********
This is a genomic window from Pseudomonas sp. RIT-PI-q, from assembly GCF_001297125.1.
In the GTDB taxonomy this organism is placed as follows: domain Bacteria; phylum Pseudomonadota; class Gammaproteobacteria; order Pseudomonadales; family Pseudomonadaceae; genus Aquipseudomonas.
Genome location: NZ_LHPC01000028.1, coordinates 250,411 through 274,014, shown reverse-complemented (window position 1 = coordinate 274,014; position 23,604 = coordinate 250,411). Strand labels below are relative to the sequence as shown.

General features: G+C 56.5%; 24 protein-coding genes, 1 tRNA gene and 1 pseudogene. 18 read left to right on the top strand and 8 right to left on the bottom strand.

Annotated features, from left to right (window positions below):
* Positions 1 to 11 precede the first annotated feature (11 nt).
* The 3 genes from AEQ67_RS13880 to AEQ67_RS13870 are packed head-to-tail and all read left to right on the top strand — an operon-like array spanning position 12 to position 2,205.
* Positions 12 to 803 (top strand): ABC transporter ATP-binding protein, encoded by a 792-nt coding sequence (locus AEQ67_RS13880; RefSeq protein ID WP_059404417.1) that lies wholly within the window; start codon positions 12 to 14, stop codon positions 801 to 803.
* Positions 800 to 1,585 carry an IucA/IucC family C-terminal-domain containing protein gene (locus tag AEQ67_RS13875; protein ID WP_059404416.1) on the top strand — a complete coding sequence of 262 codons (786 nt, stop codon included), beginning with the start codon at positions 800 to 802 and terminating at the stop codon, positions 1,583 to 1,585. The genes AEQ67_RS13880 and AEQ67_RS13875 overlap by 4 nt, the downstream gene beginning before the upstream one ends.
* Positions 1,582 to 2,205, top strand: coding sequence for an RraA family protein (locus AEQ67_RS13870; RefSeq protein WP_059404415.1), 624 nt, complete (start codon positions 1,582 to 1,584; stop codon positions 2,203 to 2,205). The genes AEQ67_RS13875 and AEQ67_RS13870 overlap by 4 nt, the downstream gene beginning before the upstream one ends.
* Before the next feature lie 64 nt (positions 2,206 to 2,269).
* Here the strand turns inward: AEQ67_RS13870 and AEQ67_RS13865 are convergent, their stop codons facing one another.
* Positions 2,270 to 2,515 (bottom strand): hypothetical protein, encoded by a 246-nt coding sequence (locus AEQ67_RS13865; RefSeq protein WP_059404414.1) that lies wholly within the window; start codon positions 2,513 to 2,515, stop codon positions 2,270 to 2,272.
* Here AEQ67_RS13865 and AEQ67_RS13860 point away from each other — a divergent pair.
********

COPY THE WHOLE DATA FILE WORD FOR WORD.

This is a genomic window from Pseudomonas sp. RIT-PI-q, from assembly GCF_001297125.1.
In the GTDB taxonomy this organism is placed as follows: domain Bacteria; phylum Pseudomonadota; class Gammaproteobacteria; order Pseudomonadales; family Pseudomonadaceae; genus Aquipseudomonas.
Genome location: NZ_LHPC01000028.1, coordinates 250,411 through 274,014, shown reverse-complemented (window position 1 = coordinate 274,014; position 23,604 = coordinate 250,411). Strand labels below are relative to the sequence as shown.

General features: G+C 56.5%; 24 protein-coding genes, 1 tRNA gene and 1 pseudogene. 18 read left to right on the top strand and 8 right to left on the bottom strand.

Annotated features, from left to right (window positions below):
* Positions 1 to 11 precede the first annotated feature (11 nt).
* The 3 genes from AEQ67_RS13880 to AEQ67_RS13870 are packed head-to-tail and all read left to right on the top strand — an operon-like array spanning position 12 to position 2,205.
* Positions 12 to 803 (top strand): ABC transporter ATP-binding protein, encoded by a 792-nt coding sequence (locus AEQ67_RS13880; RefSeq protein ID WP_059404417.1) that lies wholly within the window; start codon positions 12 to 14, stop codon positions 801 to 803.
* Positions 800 to 1,585 carry an IucA/IucC family C-terminal-domain containing protein gene (locus tag AEQ67_RS13875; protein ID WP_059404416.1) on the top strand — a complete coding sequence of 262 codons (786 nt, stop codon included), beginning with the start codon at positions 800 to 802 and terminating at the stop codon, positions 1,583 to 1,585. The genes AEQ67_RS13880 and AEQ67_RS13875 overlap by 4 nt, the downstream gene beginning before the upstream one ends.
* Positions 1,582 to 2,205, top strand: coding sequence for an RraA family protein (locus AEQ67_RS13870; RefSeq protein WP_059404415.1), 624 nt, complete (start codon positions 1,582 to 1,584; stop codon positions 2,203 to 2,205). The genes AEQ67_RS13875 and AEQ67_RS13870 overlap by 4 nt, the downstream gene beginning before the upstream one ends.
* Before the next feature lie 64 nt (positions 2,206 to 2,269).
* Here the strand turns inward: AEQ67_RS13870 and AEQ67_RS13865 are convergent, their stop codons facing one another.
* Positions 2,270 to 2,515 (bottom strand): hypothetical protein, encoded by a 246-nt coding sequence (locus AEQ67_RS13865; RefSeq protein WP_059404414.1) that lies wholly within the window; start codon positions 2,513 to 2,515, stop codon positions 2,270 to 2,272.
* Here AEQ67_RS13865 and AEQ67_RS13860 point away from each other — a divergent pair.